A tempting speculation
The brain can be thought of as a compartmentalised structure, with different types of hardware available in different areas. Some types of hardware are more suited to some types of processing than others. For instance the cerebellum is well suited to the fine-tuning of motor control, and the primary visual cortex is well suited to the detection of line orientations. Such structural predispositions could explain the marked cross-cultural consistency observed in  the brain regions used for tasks such as language processing and arithmetic. Dehaene and Cohen (2007) suggest that these regions are not only predisposed to perform such functions, but have also evolved to facilitate these kinds of tasks, becoming more and more specialised as specific, related, demands are incrementally placed upon them. Combining this idea with the neuroplasticity observed in brain structures recruited for rhythmic timing after sleep (Lewis et. al., 2011), it is tempting to speculate that sleep may facilitate the evolution of temporal memories along similar lines. That is, sleep may facilitate a gradual shift in the neural representation of temporal memories away from flexible brain structures that can perform many types of timing and deeper and deeper into structures that are more specialised for  a particular type of processing (e.g. motor timing).

If we follow this idea up, the selective increases in the involvement of the motor system and hippocampus observed by Lewis et al. (2011) after sleep could suggest that the copy of the temporal memory stored within each structure is gradually re-coded in the way that is most compatible with the specific neural hardware in question (Yin & Troger, 2011). To take a simplistic example, if a neural network is good at representing vertical, but not horizontal lines, then a consolidating pictorial representation may gradually lose its horizontal component while retaining all vertical components as it becomes increasingly dependent upon this property of the network. If a separate representation exists in a different network specialising in horizontal lines, then a holistic memory for the picture might draw upon both networks, providing a more complete visual representation. If one of the networks is damaged, the partial existing memory might still be sufficient to allow success on a range of memory tests, but deficits would be apparent if the tests specifically targeted the damaged line orientation (horizontal or vertical).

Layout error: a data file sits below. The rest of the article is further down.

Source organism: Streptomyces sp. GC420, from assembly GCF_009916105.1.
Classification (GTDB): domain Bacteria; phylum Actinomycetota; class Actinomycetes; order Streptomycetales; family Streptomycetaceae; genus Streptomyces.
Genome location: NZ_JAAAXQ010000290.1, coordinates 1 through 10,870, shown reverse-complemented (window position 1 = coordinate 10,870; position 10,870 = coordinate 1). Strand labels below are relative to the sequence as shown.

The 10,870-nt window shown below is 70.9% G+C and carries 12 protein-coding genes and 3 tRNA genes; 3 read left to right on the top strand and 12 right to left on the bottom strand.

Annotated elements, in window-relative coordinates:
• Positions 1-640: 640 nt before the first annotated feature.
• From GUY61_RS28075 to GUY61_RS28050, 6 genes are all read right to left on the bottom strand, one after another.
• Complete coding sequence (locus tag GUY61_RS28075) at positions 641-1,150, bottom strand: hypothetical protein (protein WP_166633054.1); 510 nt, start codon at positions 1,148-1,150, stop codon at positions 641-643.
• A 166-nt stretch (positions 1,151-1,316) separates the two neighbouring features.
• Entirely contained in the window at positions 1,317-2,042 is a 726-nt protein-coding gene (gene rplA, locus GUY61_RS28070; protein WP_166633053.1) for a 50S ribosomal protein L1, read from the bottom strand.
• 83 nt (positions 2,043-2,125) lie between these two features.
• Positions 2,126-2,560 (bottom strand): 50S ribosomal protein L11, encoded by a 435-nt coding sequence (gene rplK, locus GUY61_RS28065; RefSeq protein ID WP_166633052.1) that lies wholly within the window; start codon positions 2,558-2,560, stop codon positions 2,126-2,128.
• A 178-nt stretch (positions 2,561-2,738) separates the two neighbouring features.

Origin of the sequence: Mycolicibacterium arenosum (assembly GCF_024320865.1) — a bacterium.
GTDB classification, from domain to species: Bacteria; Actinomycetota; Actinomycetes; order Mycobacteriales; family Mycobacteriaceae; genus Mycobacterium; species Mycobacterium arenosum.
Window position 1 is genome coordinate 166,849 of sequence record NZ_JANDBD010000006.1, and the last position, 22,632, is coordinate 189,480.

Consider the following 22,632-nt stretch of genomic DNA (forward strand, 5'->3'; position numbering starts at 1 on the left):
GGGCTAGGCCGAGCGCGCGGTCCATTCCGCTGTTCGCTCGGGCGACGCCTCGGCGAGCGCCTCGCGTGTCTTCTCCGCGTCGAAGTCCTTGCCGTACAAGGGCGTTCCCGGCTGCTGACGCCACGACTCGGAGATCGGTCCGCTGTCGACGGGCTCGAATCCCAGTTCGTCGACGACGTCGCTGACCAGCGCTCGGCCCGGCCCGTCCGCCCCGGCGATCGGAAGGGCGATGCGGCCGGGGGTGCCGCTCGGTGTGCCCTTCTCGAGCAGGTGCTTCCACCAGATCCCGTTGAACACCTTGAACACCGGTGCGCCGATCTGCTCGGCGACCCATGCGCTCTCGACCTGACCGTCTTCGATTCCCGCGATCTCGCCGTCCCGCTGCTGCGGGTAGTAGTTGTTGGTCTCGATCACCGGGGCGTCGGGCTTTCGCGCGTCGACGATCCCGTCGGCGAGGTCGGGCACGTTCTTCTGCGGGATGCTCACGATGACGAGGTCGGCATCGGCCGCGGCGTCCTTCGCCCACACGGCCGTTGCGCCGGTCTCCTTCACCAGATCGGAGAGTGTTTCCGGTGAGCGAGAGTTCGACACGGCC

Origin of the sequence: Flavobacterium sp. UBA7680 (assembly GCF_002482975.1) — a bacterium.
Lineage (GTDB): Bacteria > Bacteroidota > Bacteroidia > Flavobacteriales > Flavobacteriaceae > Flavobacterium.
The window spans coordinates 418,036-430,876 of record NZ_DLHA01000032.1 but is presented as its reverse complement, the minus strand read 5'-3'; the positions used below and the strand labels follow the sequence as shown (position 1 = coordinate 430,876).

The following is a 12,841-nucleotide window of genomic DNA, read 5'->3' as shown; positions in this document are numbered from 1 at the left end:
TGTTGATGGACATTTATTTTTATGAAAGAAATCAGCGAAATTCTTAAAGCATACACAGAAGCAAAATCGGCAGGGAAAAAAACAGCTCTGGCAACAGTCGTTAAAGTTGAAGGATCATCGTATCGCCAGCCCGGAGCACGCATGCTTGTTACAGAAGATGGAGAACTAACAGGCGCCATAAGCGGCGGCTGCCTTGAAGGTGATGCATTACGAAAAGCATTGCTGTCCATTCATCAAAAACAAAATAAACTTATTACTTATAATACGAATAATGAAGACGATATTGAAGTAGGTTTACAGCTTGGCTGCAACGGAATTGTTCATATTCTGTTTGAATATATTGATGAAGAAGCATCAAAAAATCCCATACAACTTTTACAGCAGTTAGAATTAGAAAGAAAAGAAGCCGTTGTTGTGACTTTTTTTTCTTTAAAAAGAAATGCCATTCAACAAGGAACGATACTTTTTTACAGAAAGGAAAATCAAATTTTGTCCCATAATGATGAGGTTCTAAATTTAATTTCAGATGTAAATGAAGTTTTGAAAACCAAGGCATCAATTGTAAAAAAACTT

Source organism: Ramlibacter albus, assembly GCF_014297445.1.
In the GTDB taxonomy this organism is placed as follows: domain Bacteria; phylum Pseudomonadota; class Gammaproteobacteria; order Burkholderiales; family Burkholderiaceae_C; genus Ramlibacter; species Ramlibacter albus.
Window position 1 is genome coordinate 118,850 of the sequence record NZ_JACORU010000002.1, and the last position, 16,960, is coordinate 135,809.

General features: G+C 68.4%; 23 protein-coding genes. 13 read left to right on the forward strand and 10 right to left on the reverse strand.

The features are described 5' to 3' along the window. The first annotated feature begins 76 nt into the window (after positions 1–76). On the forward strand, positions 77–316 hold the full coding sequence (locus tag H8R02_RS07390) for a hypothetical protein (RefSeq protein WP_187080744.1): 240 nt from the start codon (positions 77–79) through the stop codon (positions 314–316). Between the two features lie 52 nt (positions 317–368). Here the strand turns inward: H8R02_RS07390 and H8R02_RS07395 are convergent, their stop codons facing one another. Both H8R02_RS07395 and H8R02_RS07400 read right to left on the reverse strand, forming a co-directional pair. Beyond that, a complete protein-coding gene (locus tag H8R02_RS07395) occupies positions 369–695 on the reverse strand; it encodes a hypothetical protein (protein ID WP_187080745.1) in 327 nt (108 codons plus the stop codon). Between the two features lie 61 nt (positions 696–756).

With regard to the impact of sleep upon temporal memory mechanisms, we speculate that the automatic and cognitively controlled systems could fill similar roles to the horizontal and vertical networks outlined above (Lewis et al., 2011). The observation of increased activation in the striatum, cerebellum and supplementary motor area (all associated with the automatic system) during motor timing, and in the hippocampus (more associated with the cognitive system) after sleep would then be in line with the idea that the mnemonic representations in both neural systems may have been altered as they gradually settled into the hardware available, producing two separate specialised representations instead of the original more flexible single representation. In other words, we are suggesting that temporal memories may become more and more specialised to fit the neural structures by which they are coded when they consolidate across sleep.